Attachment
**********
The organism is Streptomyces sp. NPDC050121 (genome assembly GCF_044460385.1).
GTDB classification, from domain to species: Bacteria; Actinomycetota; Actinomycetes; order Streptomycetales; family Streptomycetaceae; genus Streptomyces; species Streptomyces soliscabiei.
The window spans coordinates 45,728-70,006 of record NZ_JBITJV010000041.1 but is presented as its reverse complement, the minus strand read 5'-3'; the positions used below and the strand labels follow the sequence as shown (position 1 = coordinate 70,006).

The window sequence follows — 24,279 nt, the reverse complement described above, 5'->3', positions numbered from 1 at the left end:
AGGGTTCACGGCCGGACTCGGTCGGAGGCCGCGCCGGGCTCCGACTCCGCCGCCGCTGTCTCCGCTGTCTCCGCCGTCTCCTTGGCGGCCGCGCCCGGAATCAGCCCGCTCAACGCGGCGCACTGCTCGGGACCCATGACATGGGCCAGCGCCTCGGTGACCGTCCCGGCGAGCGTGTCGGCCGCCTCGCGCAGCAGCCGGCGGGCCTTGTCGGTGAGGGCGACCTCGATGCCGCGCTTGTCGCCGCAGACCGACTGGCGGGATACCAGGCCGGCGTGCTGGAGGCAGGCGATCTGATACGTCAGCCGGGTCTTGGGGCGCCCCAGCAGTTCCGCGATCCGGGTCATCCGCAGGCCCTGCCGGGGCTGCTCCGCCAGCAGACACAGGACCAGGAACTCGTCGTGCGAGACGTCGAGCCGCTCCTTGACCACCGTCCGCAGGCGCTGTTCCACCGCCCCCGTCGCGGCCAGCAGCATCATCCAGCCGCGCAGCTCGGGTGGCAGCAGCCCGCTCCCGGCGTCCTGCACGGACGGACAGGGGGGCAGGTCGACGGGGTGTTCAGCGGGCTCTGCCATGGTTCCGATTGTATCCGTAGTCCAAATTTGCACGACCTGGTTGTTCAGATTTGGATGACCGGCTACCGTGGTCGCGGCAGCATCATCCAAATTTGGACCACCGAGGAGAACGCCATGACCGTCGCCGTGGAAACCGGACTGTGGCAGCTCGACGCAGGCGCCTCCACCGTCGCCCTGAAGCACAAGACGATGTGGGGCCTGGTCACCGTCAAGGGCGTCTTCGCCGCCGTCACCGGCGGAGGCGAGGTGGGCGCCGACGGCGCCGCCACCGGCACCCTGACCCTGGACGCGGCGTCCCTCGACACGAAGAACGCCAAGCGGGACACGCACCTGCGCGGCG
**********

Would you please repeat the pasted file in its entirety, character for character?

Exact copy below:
The organism is Streptomyces sp. NPDC050121 (genome assembly GCF_044460385.1).
GTDB classification, from domain to species: Bacteria; Actinomycetota; Actinomycetes; order Streptomycetales; family Streptomycetaceae; genus Streptomyces; species Streptomyces soliscabiei.
The window spans coordinates 45,728-70,006 of record NZ_JBITJV010000041.1 but is presented as its reverse complement, the minus strand read 5'-3'; the positions used below and the strand labels follow the sequence as shown (position 1 = coordinate 70,006).

The window sequence follows — 24,279 nt, the reverse complement described above, 5'->3', positions numbered from 1 at the left end:
AGGGTTCACGGCCGGACTCGGTCGGAGGCCGCGCCGGGCTCCGACTCCGCCGCCGCTGTCTCCGCTGTCTCCGCCGTCTCCTTGGCGGCCGCGCCCGGAATCAGCCCGCTCAACGCGGCGCACTGCTCGGGACCCATGACATGGGCCAGCGCCTCGGTGACCGTCCCGGCGAGCGTGTCGGCCGCCTCGCGCAGCAGCCGGCGGGCCTTGTCGGTGAGGGCGACCTCGATGCCGCGCTTGTCGCCGCAGACCGACTGGCGGGATACCAGGCCGGCGTGCTGGAGGCAGGCGATCTGATACGTCAGCCGGGTCTTGGGGCGCCCCAGCAGTTCCGCGATCCGGGTCATCCGCAGGCCCTGCCGGGGCTGCTCCGCCAGCAGACACAGGACCAGGAACTCGTCGTGCGAGACGTCGAGCCGCTCCTTGACCACCGTCCGCAGGCGCTGTTCCACCGCCCCCGTCGCGGCCAGCAGCATCATCCAGCCGCGCAGCTCGGGTGGCAGCAGCCCGCTCCCGGCGTCCTGCACGGACGGACAGGGGGGCAGGTCGACGGGGTGTTCAGCGGGCTCTGCCATGGTTCCGATTGTATCCGTAGTCCAAATTTGCACGACCTGGTTGTTCAGATTTGGATGACCGGCTACCGTGGTCGCGGCAGCATCATCCAAATTTGGACCACCGAGGAGAACGCCATGACCGTCGCCGTGGAAACCGGACTGTGGCAGCTCGACGCAGGCGCCTCCACCGTCGCCCTGAAGCACAAGACGATGTGGGGCCTGGTCACCGTCAAGGGCGTCTTCGCCGCCGTCACCGGCGGAGGCGAGGTGGGCGCCGACGGCGCCGCCACCGGCACCCTGACCCTGGACGCGGCGTCCCTCGACACGAAGAACGCCAAGCGGGACACGCACCTGCGCGGCG